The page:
It wouldn’t be a normal summer without an escape to beautiful Greece. Having spend a fair amount of time in the Cyclades and Aegean Sea, this year’s destination is Kefalonia, an island in the Ionian Sea, west of mainland Greece, marked by sandy coves and dry rugged landscapes.
Kefalonia is one of the larger islands I’ve been to, and when you hire a car you will quickly come to recognise the endless amount of rugged, desert-like countryside in between the little villages and towns. There are many faces to the Island and the vegetation changes quickly from bone dry to luscious pine, cypress and olive tree groves. Well known for its wine production, at the foot of Mt. Anos vineyards produce the popular Kefalonian Robola wine variety.
We chose to stay far far away from the touristy resorts, which nowadays destroy the authenticity of any Greek island. If you are in the same boat as me, avoid the southern coast of the island. That doesn’t mean that you can’t find a nice beach down there, but you will also find half of the UK and mainland Europe slurping a cocktail next to you.
Our place of choice – Agia Efimia, a little fishing village with a small harbour, tucked away on the east coast of the island. The village is small but has everything you would want – breathtaking sea views, authentic tavernas, 3 local supermarkets, 1 meat market and a number of very well equipped bakeries. The village is a bit off the beaten path but also the favourite holiday spot for Greeks who come to visit the island. Localisation – tick!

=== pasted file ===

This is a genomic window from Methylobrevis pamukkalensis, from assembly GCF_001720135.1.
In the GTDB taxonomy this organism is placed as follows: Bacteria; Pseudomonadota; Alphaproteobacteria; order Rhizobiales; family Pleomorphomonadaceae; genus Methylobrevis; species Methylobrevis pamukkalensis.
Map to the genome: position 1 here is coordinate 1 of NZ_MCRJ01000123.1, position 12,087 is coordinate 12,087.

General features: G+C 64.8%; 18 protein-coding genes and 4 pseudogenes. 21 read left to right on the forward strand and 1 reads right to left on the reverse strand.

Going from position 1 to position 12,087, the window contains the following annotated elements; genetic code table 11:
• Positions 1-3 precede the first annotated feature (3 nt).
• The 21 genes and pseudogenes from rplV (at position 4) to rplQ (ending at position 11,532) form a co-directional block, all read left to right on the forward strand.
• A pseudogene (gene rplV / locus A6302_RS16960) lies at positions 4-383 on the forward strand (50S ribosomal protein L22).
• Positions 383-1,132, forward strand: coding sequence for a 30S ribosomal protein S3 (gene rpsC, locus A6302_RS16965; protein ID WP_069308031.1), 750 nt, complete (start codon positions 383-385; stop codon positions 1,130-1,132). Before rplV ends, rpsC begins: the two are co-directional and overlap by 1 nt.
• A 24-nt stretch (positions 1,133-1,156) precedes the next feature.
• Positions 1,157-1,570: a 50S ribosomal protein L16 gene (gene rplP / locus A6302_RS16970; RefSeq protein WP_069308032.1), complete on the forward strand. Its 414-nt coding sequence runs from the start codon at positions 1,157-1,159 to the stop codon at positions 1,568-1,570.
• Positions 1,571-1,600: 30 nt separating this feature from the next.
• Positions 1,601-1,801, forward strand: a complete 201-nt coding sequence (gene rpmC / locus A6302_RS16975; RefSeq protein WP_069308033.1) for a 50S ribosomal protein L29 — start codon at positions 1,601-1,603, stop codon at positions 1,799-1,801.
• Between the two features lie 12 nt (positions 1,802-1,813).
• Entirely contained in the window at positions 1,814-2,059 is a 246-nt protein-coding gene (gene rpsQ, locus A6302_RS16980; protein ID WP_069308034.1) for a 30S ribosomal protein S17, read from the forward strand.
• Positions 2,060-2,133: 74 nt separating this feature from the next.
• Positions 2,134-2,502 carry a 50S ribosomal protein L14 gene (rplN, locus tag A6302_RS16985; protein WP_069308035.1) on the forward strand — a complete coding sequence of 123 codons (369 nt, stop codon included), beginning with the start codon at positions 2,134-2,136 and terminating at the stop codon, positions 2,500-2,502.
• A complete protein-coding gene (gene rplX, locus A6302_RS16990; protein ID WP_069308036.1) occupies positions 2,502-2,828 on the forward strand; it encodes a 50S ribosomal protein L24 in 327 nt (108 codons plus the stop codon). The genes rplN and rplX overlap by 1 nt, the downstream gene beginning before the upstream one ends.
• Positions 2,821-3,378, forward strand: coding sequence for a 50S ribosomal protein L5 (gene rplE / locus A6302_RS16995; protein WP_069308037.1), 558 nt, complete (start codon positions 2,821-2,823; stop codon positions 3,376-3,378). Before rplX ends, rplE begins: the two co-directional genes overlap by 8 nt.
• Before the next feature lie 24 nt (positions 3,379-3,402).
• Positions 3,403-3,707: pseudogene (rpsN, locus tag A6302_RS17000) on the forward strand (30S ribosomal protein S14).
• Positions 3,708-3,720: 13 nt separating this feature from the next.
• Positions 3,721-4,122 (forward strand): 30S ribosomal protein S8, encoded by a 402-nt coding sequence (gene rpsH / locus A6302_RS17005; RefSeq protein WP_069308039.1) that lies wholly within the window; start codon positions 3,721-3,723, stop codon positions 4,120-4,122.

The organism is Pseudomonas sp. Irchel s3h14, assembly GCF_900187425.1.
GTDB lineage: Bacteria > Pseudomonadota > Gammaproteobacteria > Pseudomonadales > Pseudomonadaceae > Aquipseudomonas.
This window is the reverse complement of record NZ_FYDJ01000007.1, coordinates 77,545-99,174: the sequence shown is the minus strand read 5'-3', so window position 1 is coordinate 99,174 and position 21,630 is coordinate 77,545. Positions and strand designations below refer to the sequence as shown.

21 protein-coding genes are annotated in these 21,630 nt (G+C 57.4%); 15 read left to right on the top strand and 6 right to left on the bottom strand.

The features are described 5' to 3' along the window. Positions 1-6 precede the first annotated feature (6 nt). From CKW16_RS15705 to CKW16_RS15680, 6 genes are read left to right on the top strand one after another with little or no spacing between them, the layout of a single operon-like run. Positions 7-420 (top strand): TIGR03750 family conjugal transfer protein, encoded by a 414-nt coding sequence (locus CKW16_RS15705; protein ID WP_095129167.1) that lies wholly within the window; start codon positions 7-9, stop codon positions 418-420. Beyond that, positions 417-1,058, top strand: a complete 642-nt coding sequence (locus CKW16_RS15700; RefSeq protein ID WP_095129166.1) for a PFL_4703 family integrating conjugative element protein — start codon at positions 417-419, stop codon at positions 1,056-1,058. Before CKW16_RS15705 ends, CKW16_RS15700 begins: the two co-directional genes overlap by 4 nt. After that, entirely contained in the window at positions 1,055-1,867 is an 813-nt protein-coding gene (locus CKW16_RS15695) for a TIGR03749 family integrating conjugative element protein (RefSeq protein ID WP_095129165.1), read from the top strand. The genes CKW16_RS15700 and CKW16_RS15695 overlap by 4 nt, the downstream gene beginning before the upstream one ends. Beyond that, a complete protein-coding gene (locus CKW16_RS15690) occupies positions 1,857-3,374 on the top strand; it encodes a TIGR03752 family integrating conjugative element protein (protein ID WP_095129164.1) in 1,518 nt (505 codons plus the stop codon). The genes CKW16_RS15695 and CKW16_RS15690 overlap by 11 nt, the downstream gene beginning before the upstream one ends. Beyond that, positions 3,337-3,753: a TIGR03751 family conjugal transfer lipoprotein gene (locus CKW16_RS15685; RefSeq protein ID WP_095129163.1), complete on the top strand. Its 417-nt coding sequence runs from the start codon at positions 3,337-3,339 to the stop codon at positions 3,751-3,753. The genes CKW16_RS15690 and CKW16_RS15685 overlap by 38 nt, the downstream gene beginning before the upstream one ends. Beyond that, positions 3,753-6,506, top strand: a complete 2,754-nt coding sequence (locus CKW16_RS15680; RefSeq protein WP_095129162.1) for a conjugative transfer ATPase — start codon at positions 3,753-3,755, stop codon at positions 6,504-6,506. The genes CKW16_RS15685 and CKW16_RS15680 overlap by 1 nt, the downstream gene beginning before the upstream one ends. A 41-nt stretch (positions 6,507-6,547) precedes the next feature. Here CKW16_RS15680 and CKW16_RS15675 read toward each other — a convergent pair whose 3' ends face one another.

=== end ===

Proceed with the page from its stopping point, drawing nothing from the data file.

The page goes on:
We managed to bag a studio right by the edge of the water – Ballas Apartments is an absolute insider tip. The photos on Booking.com don’t make the location justice and the views of the apartments is breathtaking. Stravos is a great host, welcoming you with bottles of local Kefalonian wine and home-made baklava from the village bakery. Your balcony opens up to the Ionian sea and every morning at 7am an amazing sunrise greets you to start the day. The property has a large outside space with Bougainvillea bushes, olive trees and lots of space to lounge if you want to descend from your own private balcony. Some steep steps allow you to access the water straight from the property – absolute bliss in the mid-day heat.
So far we have spend our days watching the harbour activity, sailing boats arriving or heading off for a day of exploring. Wandering into the village to buy some local produce for lunch, cooking some local recipes. Enjoy an aperitif on the balcony watching the sunset. Walking into the village for dinner in one of the tavernas. What more could you want?